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The Pigman

The Pigman


by Paul Zindel

The Pigman Home Quotes

How we cite our quotes: Citations follow this format: (Chapter)

Quote #1

[John:] At least twice a week we'd meet for a telephone marathon. Wednesday afternoons we'd have it at Dennis' house because his mother goes shopping at the supermarket and his father doesn't get home from work until after six P.M., even when he's sober. And on Sundays we'd do it at Norton's because his father plays golf and his mother is so retarded she doesn't know what's coming off anyway, but at least they didn't mind if their kids used the house. Mine and Lorraine's we can't even go to. We couldn't use the phone at Lorraine's anyway because her mother doesn't have unlimited service, and at my house my mother is a disinfectant fanatic. She would have gotten too nervous over all of us using her purified instrument. Another difficulty there is that my father, whom I warmly refer to as Bore, put a lock on our phone—one of those round locks you put in the first dialhole so you can't dial. He put it on because of a little exchange we had when he called from work. (3)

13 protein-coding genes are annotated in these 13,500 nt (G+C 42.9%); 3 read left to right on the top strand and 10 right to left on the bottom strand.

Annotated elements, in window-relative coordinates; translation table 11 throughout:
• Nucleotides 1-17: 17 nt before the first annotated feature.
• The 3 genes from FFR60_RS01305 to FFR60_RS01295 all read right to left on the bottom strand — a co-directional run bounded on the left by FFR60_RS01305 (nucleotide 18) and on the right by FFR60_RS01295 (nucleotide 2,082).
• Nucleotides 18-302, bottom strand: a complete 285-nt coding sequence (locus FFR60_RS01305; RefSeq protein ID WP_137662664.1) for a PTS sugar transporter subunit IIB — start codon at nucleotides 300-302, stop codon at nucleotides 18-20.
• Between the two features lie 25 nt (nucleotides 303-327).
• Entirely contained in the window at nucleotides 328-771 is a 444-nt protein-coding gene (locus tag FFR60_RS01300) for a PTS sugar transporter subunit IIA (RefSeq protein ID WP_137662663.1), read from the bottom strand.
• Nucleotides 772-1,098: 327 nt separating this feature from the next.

These are homes in which parents are absent or ineffective. John describes parents as shopping, working, drinking, playing golf, "retarded," or obsessively cleaning. These parents don't interact with their children in any meaningful way, and don't even know what the kids are doing.

Quote #2

[John:] "No, no, no," she [his mother] said in her best grating voice, all the while shining the coffee table in our sparkling living room, which sparkles because nobody's allowed to live in it. She's got plastic covers on everything. I mean, I like my Mom and all that, but she runs around like a chicken with its head cut off. (5)

John describes a living room, which, ironically, no one is allowed to live in. It would be interesting to have more information about John's mother and how she became so obsessed with cleaning. We have some of Lorraine's mother's history, but none of John's mothers.

Quote #3

[John:] The house [Mr. Pignati's] had a nice warm smell to it. We had to walk through a hall that had a lot of old junk stored in it, and then we went into this living room that had all that old kind of stuffed furniture with lace things that cover the arms so you don't wear them out. (5)

Mr. Pignati's house is a sharp contrast to John's. It has a nice warm smell, not a disinfectant smell; it is cluttered with old junk, not obsessively neat; and it has a comfortable living room with comfortable furniture, not covered with plastic.

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